These programs may be to your advantage if you drive less than average, and drive safely. Of course, you’ll need to be comfortable with having your data gathered and analyzed by your insurance company.

Try pay-per-mile insurance

A relatively new trend is known as pay-per-mile car insurance. With these programs, you pay a daily, base rate; plus a daily, per-mile rate based on how much you drive. Your daily mileage is collected through a device that you plug in to your car’s data port, then transmitted wirelessly to the company.

If you drive an exceptionally low number of miles per month — perhaps you live in a large city and rely mostly on public transit, or you work from home and don’t have a commute — pay per mile might make more sense than a standard car insurance policy.

Raise your deductibles

A tried and true method of saving money on car insurance is to raise the deductibles on your comprehensive and collision coverage.

The deductible is a dollar amount. It represents your share of the cost to repair or replace your car should you file a comprehensive or collision claim. For example: Say your deductible is $500. You damage your car, file a claim, and the repair costs $3,000. Your insurance company will pay $2,500 for that repair, leaving you responsible for $500.

You choose your deductible when you buy your policy (common options are $250, $500, and $1,000), and can adjust it at any time. By raising your deductible, you assume a greater share of potential repair costs. For doing that, your insurance company will lower your premium. Just remember that you’ll owe more money out-of-pocket if you file a claim.

Consider dropping your comprehensive and collision coverage if your vehicle is older

If you have an older vehicle whose value has depreciated significantly, it may make sense to drop your optional comprehensive and collision coverages altogether.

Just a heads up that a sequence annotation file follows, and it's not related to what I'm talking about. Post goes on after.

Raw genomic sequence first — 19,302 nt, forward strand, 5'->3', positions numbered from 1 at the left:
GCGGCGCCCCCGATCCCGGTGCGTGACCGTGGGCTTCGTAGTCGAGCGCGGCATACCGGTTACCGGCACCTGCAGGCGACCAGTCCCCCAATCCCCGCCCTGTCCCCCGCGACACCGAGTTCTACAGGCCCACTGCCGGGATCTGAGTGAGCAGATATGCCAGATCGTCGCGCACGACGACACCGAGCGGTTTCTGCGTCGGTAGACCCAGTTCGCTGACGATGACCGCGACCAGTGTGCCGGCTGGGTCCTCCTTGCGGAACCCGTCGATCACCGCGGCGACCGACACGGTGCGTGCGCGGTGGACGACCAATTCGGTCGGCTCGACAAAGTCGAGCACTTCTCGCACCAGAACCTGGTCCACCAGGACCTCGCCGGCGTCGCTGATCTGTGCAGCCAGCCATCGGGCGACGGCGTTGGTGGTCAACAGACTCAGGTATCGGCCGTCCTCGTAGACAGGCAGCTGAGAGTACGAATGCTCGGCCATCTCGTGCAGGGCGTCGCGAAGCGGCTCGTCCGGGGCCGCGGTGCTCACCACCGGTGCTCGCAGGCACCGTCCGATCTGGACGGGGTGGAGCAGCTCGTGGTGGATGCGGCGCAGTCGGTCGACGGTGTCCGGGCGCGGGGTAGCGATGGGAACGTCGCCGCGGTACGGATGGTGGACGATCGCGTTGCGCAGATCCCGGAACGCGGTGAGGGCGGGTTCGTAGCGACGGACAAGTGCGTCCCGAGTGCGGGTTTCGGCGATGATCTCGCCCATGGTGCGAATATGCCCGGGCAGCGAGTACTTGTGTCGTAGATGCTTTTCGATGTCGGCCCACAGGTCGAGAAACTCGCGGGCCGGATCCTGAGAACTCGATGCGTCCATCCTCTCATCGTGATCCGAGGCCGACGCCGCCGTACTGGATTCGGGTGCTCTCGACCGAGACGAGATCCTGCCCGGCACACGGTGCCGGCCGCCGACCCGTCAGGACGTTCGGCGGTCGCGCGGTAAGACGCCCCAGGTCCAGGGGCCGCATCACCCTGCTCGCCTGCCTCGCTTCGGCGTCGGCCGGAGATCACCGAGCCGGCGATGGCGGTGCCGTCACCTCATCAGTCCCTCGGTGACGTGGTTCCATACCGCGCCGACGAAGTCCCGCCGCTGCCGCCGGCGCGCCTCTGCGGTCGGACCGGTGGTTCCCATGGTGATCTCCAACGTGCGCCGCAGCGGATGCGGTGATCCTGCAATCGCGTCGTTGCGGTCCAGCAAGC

If you’re driving a car valued at, say, $2000, your insurance company would likely declare the car a total loss if it were severely damaged in an accident. So your maximum payout if you file a claim would be no more than $2,000 — likely not worth the cost of the coverage.

Note: When your insurance company determines the value of your car, it’s looking at what’s called “actual cash value.” This is not the market value of the car, or even the value you see in the NADA Guide or Kelley Blue Book. It’s more likely the car’s wholesale price at auction, which may be very low. It’s important that you be realistic when assessing your vehicle’s value when considering whether to choose comprehensive and collision.

Consider dropping other coverages you may not need

Your policy may have coverages that made sense at one time, but that you no longer need.

One example is loan/lease payoff coverage (sometimes called “gap” coverage). Loan/lease payoff is really only relevant if you have a loan or lease. With this coverage, in the event the car is declared a total loss due to an accident or theft, your insurance company will pay you what you actually owe for the car, not what the car is actually worth (without loan/lease coverage, your insurer will only pay you what the car is worth, which could be several thousand dollars less than what you owe).